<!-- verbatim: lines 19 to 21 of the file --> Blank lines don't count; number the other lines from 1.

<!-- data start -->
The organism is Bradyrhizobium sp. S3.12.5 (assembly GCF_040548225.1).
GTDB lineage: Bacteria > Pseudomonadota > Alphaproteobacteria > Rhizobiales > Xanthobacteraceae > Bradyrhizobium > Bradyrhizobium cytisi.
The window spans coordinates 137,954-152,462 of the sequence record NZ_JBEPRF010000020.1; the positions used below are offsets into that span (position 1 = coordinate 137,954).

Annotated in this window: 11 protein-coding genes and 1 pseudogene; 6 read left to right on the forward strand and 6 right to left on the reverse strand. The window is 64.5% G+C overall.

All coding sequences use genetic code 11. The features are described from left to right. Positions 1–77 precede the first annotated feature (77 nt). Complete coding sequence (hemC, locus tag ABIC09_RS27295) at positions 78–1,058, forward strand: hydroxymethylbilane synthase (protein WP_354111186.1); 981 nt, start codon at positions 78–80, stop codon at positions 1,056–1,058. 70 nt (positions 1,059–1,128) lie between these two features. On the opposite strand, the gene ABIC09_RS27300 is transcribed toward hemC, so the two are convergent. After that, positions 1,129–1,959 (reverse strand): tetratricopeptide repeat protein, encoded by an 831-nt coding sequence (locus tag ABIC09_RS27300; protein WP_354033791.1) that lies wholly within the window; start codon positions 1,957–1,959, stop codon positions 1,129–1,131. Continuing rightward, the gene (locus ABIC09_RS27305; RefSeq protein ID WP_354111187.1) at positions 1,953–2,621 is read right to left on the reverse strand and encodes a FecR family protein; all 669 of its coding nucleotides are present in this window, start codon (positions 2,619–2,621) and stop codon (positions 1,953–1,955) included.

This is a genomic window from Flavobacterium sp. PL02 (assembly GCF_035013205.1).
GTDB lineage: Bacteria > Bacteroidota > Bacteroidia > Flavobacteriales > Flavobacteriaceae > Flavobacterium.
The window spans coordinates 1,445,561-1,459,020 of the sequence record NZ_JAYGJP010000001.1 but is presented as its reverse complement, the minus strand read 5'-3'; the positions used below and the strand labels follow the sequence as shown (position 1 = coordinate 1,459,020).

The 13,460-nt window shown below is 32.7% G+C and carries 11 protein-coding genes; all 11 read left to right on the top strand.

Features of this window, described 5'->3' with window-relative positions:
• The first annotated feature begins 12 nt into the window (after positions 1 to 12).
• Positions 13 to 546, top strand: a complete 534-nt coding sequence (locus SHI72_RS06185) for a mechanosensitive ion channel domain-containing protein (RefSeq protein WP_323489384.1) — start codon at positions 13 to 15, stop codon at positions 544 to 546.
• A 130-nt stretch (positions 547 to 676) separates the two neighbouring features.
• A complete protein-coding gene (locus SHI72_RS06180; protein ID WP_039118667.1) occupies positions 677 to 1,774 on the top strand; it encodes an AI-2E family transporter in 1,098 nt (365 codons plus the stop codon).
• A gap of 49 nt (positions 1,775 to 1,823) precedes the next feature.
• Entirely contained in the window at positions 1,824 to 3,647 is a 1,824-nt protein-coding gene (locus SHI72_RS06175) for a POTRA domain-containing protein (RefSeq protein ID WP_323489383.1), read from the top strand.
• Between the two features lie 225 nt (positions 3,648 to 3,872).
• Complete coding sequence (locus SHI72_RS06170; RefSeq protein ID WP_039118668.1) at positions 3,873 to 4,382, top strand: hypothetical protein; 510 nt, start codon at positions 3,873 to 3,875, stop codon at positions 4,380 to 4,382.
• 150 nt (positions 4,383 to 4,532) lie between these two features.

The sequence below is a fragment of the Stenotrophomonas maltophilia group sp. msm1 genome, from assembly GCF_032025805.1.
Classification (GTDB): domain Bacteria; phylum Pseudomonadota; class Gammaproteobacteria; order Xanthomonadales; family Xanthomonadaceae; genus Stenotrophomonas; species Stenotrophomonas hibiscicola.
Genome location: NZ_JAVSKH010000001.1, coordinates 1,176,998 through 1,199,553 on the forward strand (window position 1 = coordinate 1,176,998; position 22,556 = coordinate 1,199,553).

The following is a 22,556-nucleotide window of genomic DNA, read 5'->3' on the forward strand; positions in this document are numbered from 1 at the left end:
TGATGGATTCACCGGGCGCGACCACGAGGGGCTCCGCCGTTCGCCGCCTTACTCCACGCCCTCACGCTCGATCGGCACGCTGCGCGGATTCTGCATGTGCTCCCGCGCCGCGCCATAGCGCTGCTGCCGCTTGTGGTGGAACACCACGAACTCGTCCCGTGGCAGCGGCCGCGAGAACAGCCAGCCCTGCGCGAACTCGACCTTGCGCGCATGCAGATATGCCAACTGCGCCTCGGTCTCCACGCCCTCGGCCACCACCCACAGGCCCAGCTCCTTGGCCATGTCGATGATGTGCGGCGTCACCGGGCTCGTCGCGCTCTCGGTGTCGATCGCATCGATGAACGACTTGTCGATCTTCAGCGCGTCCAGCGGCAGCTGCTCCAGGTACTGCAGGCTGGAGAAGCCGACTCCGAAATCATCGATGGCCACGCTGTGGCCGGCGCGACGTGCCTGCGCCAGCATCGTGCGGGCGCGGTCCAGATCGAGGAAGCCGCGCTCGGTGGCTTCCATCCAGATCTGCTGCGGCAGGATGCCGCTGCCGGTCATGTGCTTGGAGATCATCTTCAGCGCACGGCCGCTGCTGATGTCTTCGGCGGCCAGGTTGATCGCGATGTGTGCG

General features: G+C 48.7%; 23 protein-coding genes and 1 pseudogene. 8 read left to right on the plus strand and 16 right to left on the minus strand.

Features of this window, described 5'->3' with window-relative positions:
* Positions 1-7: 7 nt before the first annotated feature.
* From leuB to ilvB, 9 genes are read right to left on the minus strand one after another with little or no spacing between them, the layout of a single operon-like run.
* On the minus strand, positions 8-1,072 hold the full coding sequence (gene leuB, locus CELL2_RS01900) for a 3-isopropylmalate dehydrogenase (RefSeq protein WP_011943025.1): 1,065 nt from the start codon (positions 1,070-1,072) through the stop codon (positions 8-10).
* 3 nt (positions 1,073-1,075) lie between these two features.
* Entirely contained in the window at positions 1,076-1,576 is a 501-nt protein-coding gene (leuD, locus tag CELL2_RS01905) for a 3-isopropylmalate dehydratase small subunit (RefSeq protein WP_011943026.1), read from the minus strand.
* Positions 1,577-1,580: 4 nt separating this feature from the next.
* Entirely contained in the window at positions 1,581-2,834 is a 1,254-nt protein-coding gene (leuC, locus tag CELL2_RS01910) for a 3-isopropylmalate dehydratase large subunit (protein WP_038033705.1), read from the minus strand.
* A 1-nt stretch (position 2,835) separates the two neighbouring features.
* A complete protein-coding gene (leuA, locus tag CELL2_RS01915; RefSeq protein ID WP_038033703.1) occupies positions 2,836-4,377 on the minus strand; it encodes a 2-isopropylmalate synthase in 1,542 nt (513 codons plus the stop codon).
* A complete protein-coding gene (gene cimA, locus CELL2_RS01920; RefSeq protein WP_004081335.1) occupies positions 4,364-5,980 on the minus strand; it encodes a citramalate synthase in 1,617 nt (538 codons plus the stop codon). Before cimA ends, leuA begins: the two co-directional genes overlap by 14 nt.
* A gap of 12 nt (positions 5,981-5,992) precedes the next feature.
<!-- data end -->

• 150 nt (positions 4,383 to 4,532) lie between these two features.

The sequence below is a fragment of the Stenotrophomonas maltophilia group sp. msm1 genome, from assembly GCF_032025805.1.
Classification (GTDB): domain Bacteria; phylum Pseudomonadota; class Gammaproteobacteria; order Xanthomonadales; family Xanthomonadaceae; genus Stenotrophomonas; species Stenotrophomonas hibiscicola.